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Biomarkers of Sleep ApneaBiomarkers of Sleep Apnea

Sydney B. Montesi, MD; Ednan K. Bajwa, MD, MPH; Atul Malhotra, MD
Author and Funding Information

From the Department of Pulmonary and Critical Care Medicine (Drs Montesi and Bajwa), Massachusetts General Hospital, and Department of Sleep Medicine (Dr Malhotra), Brigham and Women’s Hospital, Boston, MA.

Correspondence to: Sydney B. Montesi, MD, Department of Pulmonary and Critical Care Medicine, Massachusetts General Hospital, Bulfinch 148, 55 Fruit St, Boston, MA 02114; e-mail: sbmontesi@partners.org

Financial/nonfinancial disclosures: The authors have reported to CHEST the following conflicts of interest: Dr Malhotra received research and consulting income from Philips Respironics; Apnex Medical, Inc; Apnicure, Inc; Galleon Pharmaceuticals, Inc; Pfizer, Inc; Merck & Co, Inc; Cephalon, Inc; Sunovion Pharmaceuticals, Inc; Ethicon, Inc; Medtronic, Inc; Sleep Group Solutions, Inc; and Sleep HealthCenters. Drs Montesi and Bajwa have reported that no potential conflicts of interest exist with any companies/organizations whose products or services may be discussed in this article.

Funding/Support: Dr Bajwa is funded by National Institutes of Health [Grant K23 HL087934]. Dr Malhotra is funded by National Institutes of Health [Grants R01 AG035117, P01 HL095491, K24 HL093218, R01 HL090897, and R01 HL085188] and American Heart Association [Grant 0840159N].


Funding/Support: Dr Bajwa is funded by National Institutes of Health [Grant K23 HL087934]. Dr Malhotra is funded by National Institutes of Health [Grants R01 AG035117, P01 HL095491, K24 HL093218, R01 HL090897, and R01 HL085188] and American Heart Association [Grant 0840159N].

Reproduction of this article is prohibited without written permission from the American College of Chest Physicians. See online for more details.


Chest. 2012;142(1):239-245. doi:10.1378/chest.11-2322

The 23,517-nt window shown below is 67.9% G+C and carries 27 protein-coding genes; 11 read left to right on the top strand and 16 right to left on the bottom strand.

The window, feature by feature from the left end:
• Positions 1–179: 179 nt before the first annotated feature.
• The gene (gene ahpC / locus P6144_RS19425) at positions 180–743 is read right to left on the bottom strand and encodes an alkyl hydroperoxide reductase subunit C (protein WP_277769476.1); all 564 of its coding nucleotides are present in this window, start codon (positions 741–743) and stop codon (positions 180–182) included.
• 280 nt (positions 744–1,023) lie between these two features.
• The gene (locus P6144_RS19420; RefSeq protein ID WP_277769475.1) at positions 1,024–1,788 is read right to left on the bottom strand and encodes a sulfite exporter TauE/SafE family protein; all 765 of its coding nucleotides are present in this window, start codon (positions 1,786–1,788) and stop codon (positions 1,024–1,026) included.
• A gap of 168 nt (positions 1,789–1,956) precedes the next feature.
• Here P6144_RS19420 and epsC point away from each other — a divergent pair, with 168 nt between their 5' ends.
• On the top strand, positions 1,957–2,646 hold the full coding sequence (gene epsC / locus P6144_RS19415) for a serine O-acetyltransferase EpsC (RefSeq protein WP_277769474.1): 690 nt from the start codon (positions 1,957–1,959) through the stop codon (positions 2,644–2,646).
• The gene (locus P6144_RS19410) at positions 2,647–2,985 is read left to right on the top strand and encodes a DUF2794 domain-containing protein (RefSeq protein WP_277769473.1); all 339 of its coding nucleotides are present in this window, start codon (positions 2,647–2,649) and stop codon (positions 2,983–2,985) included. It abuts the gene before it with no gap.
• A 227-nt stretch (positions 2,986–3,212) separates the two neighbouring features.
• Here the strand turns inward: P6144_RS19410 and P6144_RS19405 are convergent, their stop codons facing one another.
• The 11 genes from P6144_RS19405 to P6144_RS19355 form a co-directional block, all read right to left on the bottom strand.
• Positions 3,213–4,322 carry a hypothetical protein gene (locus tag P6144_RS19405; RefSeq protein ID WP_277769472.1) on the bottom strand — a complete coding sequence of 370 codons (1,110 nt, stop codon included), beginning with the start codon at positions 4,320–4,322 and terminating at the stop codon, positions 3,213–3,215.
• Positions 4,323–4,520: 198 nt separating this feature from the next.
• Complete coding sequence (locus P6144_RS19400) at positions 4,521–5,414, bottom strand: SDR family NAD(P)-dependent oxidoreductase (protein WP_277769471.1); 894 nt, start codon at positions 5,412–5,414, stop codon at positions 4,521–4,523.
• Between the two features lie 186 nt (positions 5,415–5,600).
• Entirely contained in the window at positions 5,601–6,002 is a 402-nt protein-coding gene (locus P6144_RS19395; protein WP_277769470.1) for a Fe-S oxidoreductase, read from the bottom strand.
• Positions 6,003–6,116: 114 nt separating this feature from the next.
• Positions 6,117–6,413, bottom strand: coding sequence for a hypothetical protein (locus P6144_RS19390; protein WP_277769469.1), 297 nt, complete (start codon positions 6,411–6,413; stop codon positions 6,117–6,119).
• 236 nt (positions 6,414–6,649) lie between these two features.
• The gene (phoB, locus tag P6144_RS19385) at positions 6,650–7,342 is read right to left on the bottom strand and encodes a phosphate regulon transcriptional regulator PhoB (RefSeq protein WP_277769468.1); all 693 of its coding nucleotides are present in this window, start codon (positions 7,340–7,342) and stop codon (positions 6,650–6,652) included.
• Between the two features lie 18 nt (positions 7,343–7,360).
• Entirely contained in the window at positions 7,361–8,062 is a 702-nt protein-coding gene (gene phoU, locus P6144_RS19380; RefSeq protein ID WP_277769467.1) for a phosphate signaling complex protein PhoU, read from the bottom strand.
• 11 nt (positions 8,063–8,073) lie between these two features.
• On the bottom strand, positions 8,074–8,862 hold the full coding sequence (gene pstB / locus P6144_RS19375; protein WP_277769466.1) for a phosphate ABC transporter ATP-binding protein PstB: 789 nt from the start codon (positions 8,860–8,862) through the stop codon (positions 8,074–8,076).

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Obstructive sleep apnea (OSA) is a condition of repetitive upper airway collapse, which occurs during sleep. Recent literature has emphasized the role of OSA in contributing to glucose intolerance, dyslipidemia, and hypertension. OSA is associated with the development of cardiovascular disease, although definitive data are sparse with regard to the prevention of cardiovascular disease and CPAP therapy. CPAP provides effective treatment for OSA, but patient adherence remains challenging. Aside from daytime symptom improvement, it is difficult to monitor the adequacy of treatment response. Thus, the search for a biomarker becomes critical. The discovery of an ideal biomarker for OSA has the potential to provide information related to diagnosis, severity, prognosis, and response to treatment. In addition, because large-scale randomized controlled trials are both ethically and logistically challenging in assessing hard cardiovascular outcomes, certain biomarkers may be reasonable surrogate outcome measures. This article reviews the literature related to potential biomarkers of OSA with the recognition that an ideal biomarker does not exist at this time.


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